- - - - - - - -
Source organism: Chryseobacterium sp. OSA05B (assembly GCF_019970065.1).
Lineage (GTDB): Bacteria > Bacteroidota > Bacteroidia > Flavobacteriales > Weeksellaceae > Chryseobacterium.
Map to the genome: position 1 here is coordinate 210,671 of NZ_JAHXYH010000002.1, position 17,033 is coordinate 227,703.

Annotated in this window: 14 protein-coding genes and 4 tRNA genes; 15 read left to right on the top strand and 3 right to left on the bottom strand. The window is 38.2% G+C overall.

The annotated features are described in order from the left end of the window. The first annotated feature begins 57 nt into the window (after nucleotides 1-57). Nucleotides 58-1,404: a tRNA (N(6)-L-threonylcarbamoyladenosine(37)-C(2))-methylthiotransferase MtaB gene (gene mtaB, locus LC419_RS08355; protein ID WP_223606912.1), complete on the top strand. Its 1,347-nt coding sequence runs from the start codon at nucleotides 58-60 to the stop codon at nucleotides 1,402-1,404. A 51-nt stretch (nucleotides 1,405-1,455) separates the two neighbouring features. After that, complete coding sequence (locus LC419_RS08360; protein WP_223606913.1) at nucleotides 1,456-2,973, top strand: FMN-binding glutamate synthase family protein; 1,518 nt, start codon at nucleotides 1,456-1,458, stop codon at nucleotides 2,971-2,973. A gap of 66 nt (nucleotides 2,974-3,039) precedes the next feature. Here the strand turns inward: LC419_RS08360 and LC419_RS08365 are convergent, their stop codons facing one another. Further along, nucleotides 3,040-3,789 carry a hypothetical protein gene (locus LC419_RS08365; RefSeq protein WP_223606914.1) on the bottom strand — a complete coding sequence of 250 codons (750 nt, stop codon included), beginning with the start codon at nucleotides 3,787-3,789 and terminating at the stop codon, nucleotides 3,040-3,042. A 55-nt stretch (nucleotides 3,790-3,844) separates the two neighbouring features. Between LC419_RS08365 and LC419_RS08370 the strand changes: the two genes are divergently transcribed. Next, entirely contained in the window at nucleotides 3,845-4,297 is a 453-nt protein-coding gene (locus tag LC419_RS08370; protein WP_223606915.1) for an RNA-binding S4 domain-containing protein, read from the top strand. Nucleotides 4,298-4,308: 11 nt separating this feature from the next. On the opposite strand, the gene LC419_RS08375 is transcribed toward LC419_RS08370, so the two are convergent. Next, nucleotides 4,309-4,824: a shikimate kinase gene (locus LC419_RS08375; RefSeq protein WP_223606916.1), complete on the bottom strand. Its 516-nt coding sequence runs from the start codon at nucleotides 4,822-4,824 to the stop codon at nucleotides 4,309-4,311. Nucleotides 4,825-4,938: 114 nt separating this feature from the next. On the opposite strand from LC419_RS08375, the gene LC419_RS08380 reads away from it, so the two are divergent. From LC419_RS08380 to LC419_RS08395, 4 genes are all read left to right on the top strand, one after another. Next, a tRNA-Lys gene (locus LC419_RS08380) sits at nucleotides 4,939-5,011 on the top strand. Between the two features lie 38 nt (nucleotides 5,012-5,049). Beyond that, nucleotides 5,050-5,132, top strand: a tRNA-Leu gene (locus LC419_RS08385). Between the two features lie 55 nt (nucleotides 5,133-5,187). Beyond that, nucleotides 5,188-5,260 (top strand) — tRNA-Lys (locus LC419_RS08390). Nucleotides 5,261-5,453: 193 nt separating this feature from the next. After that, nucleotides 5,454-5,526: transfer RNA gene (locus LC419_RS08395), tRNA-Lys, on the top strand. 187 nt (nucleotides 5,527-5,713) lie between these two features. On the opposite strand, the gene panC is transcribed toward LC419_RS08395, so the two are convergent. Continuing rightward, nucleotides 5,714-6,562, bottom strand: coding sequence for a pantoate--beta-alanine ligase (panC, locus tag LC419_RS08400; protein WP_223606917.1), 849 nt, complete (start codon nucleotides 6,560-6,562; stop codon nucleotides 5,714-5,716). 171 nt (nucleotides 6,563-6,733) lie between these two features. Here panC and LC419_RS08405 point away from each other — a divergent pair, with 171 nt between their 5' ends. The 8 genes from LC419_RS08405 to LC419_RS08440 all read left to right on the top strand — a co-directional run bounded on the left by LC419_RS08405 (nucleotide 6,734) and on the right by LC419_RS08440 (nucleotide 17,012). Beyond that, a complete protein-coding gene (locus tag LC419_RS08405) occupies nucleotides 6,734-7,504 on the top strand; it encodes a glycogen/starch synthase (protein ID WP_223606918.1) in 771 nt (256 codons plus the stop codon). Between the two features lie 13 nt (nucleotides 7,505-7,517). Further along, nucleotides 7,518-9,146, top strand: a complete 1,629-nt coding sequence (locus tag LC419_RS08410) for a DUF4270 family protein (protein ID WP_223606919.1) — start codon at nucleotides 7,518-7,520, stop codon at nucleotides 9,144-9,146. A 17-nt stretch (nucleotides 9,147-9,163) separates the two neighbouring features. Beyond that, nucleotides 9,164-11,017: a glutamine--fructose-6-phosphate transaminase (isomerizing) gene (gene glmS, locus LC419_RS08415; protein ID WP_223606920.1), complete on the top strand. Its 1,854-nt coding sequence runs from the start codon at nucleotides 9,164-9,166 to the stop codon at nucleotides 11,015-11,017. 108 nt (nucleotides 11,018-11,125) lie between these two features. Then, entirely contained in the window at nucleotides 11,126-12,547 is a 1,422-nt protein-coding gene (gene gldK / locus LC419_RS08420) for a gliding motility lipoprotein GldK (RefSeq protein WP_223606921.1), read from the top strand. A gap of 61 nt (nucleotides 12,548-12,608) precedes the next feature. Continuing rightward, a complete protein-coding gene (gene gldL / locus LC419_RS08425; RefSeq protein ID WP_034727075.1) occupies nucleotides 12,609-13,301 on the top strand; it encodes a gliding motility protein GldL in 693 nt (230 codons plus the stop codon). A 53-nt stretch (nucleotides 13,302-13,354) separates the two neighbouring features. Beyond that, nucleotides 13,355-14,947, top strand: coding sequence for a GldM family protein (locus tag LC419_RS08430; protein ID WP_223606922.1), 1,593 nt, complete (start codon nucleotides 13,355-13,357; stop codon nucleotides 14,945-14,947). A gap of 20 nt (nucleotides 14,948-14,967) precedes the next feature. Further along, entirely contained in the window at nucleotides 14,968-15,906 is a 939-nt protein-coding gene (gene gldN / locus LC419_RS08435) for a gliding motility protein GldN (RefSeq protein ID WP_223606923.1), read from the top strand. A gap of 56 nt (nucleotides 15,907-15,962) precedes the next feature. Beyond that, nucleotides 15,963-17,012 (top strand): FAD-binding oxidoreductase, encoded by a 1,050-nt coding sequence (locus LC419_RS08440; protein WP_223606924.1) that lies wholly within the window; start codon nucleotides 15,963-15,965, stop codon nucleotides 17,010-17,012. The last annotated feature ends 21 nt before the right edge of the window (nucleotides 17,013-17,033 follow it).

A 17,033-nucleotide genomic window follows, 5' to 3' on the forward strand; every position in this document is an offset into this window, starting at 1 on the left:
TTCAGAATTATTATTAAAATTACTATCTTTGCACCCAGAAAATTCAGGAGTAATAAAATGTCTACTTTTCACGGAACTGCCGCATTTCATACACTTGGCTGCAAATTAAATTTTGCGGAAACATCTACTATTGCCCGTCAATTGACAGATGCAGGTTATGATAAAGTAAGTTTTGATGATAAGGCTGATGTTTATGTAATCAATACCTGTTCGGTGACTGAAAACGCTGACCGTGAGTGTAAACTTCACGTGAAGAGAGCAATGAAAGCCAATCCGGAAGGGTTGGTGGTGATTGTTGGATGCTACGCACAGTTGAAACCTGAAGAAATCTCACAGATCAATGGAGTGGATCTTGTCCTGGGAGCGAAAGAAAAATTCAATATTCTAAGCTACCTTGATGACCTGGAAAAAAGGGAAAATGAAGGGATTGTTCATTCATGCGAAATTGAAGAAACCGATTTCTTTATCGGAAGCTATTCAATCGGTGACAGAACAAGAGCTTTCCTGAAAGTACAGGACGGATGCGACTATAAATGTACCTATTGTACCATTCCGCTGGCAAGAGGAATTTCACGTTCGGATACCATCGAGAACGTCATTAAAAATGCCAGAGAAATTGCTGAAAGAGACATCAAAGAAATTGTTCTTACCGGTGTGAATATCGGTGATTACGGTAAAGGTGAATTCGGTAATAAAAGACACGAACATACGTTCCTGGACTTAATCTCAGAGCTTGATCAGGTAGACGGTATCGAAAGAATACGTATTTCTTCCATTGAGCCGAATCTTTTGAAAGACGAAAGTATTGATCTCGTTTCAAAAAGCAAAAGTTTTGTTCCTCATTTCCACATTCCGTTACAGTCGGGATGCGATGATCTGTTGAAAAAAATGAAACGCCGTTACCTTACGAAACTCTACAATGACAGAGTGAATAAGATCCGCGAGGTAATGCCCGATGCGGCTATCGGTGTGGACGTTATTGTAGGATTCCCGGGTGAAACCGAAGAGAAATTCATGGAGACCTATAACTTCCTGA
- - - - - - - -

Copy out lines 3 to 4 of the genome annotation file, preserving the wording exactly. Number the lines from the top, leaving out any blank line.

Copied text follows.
Map to the genome: position 1 here is coordinate 210,671 of NZ_JAHXYH010000002.1, position 17,033 is coordinate 227,703.

Annotated in this window: 14 protein-coding genes and 4 tRNA genes; 15 read left to right on the top strand and 3 right to left on the bottom strand. The window is 38.2% G+C overall.